Stator attachment mechanism

- Ford

A stator system for an electric vehicle motor may include a stator forming a back iron and a plurality of teeth extending inwardly therefrom, the stator including a plurality of attachment points protruding radially outwardly from the back iron, and a case configured to house the stator and defining a plurality of case openings, each configured to receive one of the attachment points, wherein each attachment point defines at least one T-slot configured to receive a nut that cooperates with a bolt extending through the case to connect the case to the stator.

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Description
TECHNICAL FIELD

Disclosed herein are stator attachment mechanisms.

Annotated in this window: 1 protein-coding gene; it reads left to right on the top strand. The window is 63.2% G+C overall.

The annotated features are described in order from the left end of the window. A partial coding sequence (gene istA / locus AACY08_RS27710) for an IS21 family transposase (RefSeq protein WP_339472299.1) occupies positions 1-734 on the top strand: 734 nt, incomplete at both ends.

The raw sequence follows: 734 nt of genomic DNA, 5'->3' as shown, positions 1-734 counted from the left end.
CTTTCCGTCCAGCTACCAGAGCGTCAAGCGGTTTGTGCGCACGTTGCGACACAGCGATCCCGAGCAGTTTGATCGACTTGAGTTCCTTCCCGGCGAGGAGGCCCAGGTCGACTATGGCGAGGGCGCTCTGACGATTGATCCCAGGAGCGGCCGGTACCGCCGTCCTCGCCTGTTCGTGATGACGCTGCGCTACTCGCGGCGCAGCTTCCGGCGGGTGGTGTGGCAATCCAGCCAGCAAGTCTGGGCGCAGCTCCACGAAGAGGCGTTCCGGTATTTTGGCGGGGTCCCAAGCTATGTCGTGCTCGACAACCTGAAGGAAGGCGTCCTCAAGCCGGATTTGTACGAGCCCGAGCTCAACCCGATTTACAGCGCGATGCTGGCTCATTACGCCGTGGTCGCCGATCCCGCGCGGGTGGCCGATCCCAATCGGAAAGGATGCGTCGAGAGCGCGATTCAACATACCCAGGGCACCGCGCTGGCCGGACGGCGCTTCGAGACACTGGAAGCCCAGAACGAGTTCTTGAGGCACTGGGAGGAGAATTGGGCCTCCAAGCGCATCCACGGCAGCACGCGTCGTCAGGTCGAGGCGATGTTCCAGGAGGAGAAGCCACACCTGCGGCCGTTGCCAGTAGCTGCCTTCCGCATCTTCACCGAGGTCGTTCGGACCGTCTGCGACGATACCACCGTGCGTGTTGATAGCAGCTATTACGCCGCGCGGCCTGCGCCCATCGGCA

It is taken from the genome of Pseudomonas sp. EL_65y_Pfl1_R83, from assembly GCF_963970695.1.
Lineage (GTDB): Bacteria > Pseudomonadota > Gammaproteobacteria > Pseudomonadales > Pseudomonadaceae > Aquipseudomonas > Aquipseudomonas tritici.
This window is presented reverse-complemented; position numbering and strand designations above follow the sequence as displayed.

BACKGROUND

Electric machines, including electric generators, motors, sirens, etc., may include a stator surrounding a rotor. The stator may be attached to a case and energy may flow through the stator to or from the rotor. It is important to have a strong attachment between the stator and the case so that the system may withstand the rotational forces created by the rotor. Furthermore, stresses imposed on the stator may affect the efficiency of certain electric vehicle motors.

SUMMARY

A stator system for an electric vehicle motor may include a stator forming a back iron and a plurality of teeth extending inwardly therefrom. The stator may include a plurality of attachment points protruding radially outwardly from the back iron, and a case configured to house the stator and defining a plurality of case openings, each configured to receive one of the attachment points, wherein each attachment point defines at least one T-slot configured to receive a nut that cooperates with a bolt extending through the case to connect the case to the stator.